Over 14,000 men and women aged 45-75 years were asked, "How many times a day do you eat, including meals, snacks, biscuits with coffee breaks, etc?"
Participants were then classified into 5 categories of eating frequency, and their concentrations of blood fats were measured.
Cholesterol concentrations were approximately 5% lower in men and women who ate 6 or more times a day, compared with those who ate once or twice a day.
This was despite higher intakes of energy, including fat, in people who reported eating more frequently.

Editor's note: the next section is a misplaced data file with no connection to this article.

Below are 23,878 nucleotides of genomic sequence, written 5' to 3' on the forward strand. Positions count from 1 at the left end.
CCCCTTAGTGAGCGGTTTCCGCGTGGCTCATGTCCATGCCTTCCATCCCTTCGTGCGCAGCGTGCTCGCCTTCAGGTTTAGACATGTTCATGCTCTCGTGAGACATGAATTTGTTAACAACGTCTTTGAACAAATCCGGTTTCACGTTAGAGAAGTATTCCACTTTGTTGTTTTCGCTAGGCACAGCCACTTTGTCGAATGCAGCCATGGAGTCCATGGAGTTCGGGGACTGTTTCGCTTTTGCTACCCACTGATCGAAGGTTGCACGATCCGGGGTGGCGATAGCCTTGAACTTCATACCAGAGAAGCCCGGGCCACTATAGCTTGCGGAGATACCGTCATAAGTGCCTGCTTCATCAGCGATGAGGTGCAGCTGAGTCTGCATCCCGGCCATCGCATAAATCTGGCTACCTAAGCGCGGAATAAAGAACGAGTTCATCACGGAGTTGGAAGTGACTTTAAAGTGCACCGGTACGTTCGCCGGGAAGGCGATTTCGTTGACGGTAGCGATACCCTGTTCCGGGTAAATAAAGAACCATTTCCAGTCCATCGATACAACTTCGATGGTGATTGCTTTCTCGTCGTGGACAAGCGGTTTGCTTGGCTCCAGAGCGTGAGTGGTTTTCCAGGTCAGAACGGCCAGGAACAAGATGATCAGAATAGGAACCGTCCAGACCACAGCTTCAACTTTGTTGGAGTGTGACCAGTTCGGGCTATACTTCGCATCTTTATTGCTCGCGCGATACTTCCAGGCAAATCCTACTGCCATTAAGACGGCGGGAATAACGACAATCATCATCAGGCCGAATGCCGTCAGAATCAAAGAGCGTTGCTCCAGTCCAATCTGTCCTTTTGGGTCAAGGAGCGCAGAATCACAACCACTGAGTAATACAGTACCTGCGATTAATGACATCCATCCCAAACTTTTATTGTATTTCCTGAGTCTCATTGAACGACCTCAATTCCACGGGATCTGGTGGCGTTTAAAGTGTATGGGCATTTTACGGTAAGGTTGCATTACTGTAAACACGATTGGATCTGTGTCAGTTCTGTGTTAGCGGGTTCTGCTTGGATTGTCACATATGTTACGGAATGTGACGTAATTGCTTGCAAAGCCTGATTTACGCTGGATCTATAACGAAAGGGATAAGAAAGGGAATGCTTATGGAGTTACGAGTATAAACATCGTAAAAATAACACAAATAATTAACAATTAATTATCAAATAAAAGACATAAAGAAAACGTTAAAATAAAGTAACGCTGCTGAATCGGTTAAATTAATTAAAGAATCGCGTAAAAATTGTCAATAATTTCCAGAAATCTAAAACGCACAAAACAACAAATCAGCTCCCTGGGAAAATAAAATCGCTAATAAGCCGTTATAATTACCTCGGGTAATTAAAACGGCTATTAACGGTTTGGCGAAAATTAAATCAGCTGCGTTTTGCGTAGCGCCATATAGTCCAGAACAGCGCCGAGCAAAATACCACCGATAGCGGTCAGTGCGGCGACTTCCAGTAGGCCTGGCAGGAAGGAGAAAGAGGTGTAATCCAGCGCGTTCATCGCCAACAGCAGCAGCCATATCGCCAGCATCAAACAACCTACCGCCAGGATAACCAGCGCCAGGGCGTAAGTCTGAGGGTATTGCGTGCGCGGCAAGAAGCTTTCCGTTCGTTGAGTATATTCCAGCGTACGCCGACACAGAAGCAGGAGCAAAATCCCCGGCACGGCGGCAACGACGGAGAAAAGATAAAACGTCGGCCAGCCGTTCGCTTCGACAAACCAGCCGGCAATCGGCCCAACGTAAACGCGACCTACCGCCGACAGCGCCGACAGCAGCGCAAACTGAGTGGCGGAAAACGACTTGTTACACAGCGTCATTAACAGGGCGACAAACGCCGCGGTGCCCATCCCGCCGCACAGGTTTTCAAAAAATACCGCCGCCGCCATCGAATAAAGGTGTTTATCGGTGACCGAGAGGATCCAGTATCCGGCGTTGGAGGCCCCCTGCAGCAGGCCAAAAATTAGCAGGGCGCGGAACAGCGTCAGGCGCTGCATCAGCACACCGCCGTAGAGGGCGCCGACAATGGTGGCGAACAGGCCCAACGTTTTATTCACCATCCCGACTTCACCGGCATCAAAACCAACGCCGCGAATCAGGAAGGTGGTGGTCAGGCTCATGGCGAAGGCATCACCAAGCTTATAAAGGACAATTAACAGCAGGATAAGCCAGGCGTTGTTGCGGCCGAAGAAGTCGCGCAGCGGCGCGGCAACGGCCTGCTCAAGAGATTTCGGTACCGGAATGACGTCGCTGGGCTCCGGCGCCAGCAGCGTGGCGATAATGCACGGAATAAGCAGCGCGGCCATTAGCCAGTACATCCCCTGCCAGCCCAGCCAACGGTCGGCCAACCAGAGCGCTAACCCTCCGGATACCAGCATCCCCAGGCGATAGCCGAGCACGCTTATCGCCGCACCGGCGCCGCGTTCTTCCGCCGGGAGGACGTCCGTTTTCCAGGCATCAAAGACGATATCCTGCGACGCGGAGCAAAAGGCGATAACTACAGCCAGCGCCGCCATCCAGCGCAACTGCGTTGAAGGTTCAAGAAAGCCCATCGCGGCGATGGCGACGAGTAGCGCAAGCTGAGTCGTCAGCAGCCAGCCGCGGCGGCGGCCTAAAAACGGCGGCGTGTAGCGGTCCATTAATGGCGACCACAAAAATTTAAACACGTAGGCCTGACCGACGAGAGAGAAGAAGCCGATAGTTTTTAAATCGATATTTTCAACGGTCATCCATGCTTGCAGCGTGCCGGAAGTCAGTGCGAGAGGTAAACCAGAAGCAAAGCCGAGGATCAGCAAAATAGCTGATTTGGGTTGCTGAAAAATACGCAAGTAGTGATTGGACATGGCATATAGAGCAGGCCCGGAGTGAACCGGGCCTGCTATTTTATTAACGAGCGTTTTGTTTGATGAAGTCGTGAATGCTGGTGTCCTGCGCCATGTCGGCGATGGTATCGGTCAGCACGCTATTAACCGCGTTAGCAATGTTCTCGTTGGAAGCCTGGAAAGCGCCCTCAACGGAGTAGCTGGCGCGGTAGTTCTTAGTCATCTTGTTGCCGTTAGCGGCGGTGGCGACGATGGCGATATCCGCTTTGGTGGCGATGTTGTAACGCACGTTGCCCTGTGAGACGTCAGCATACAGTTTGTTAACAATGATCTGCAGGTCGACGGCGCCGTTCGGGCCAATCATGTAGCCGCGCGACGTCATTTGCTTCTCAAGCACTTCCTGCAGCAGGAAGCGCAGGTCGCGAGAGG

|14,000 people were studied.
| British Medical Journal |
The association was still present after accounting for body mass index, physical activity, cigarette smoking, and dietary intake.
Although not large, this difference in cholesterol concentration is comparable to those achieved in studies involving alteration of intake of dietary fat or cholesterol.
It is also associated with reductions in coronary heart disease ranging from 10% to 21%, say the authors.
If applied population-wide, such reductions might have a substantial impact, particularly in older people, who have higher rates of heart disease, they conclude.